C. Gregory Knight

- 2015

Greg Knight, emeritus professor of geography at Penn State University, passed away on January 1, 2015, after a period of illness.

Knight received his bachelor’s degree from Dartmouth College (1963) followed by a master’s (1965) and PhD (1970) in geography both from the University of Minnesota. After a short appointment at the University of Kansas, he moved to Penn State University in 1971 where he remained until retirement in 2011.

His interests lay in human-environment interactions, specifically climate change, water resources, resource management, global environmental change, and sustainable development. He conducted extensive field research Africa (especially Tanzania and Nigeria) and Southeastern Europe (especially Bulgaria).

Among his early publications were the monograph Ecology and change: rural modernization in an African community (1974) and the edited volume Contemporary Africa: Geography and Change (1976). More recently he was among the editors of Integrated Regional Assessment of Global Climate Change (2009) and Global Environmental Change: Challenges to Science and Society in Southeastern Europe (2010).

Knight served as head of the geography department from 1982 to 1989. It was during this time that the GeoGraphics Laboratory was developed and its successors – the GeoVISTA and Gould Centers – are among the leading GIS/cartography centers in the country. It was also during his time as head that the graduate program was ranked second nationally and that three women were added to an all-male faculty.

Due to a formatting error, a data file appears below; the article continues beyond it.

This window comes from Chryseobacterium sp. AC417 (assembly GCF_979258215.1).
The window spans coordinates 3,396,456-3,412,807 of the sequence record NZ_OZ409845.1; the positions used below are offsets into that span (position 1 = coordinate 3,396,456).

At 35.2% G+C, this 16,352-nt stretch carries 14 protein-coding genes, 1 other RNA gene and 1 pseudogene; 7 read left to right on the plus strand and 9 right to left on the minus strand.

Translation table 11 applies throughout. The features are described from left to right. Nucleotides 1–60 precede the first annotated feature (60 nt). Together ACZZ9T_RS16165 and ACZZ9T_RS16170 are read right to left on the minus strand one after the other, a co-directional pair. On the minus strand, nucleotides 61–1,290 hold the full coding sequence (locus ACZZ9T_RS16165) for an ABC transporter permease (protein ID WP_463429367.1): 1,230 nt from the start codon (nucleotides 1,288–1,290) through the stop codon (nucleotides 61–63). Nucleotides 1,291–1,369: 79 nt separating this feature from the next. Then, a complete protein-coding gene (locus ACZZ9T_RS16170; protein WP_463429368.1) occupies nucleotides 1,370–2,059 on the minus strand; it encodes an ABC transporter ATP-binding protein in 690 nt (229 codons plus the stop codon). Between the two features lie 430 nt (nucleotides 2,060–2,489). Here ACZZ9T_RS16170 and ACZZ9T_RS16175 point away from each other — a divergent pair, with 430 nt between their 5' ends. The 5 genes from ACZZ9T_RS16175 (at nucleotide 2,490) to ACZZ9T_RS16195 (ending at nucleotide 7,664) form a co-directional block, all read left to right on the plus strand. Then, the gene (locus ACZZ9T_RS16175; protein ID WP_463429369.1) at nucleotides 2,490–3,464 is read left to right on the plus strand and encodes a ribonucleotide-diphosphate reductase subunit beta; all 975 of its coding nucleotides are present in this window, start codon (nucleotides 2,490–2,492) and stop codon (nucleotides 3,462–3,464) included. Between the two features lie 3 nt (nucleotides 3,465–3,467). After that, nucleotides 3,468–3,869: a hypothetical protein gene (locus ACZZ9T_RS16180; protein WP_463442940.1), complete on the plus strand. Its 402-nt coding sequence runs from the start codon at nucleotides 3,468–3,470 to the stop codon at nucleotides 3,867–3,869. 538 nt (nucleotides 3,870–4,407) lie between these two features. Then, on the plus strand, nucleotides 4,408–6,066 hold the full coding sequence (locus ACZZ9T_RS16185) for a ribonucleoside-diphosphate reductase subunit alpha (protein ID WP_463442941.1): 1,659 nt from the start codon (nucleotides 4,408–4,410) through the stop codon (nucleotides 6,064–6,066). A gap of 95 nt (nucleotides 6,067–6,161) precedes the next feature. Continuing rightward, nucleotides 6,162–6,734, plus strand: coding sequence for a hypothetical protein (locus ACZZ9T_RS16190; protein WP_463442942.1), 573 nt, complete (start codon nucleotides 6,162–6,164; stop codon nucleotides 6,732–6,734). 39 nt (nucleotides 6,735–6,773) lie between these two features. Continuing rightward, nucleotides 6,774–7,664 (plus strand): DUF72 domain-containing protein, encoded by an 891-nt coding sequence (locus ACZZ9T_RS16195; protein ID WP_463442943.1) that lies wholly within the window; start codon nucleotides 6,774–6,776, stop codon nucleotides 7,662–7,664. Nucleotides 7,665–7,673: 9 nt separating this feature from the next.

He viewed his role as department head as someone helping to plant orchards that other colleagues could tend to maturity. He took great pride in the accomplishments of all the junior colleagues he brought to the department. In the early 1980s Knight was also editor of the AAG Resource Publications in Geography, providing an opportunity for many scholars to add a book to their vitae.

From 1989 to 1993, Knight held a university-level administrator position as Vice Provost and Dean for Undergraduate Education before returning to the College of Earth and Mineral Sciences to become associate director of the Earth Systems Science Center and founding director of the Center for Integrated Regional Assessment, an NSF-sponsored center of excellence on climate change impacts.

Greg leaves behind his wife, Marieta Staneva, also in the geography department at Penn State.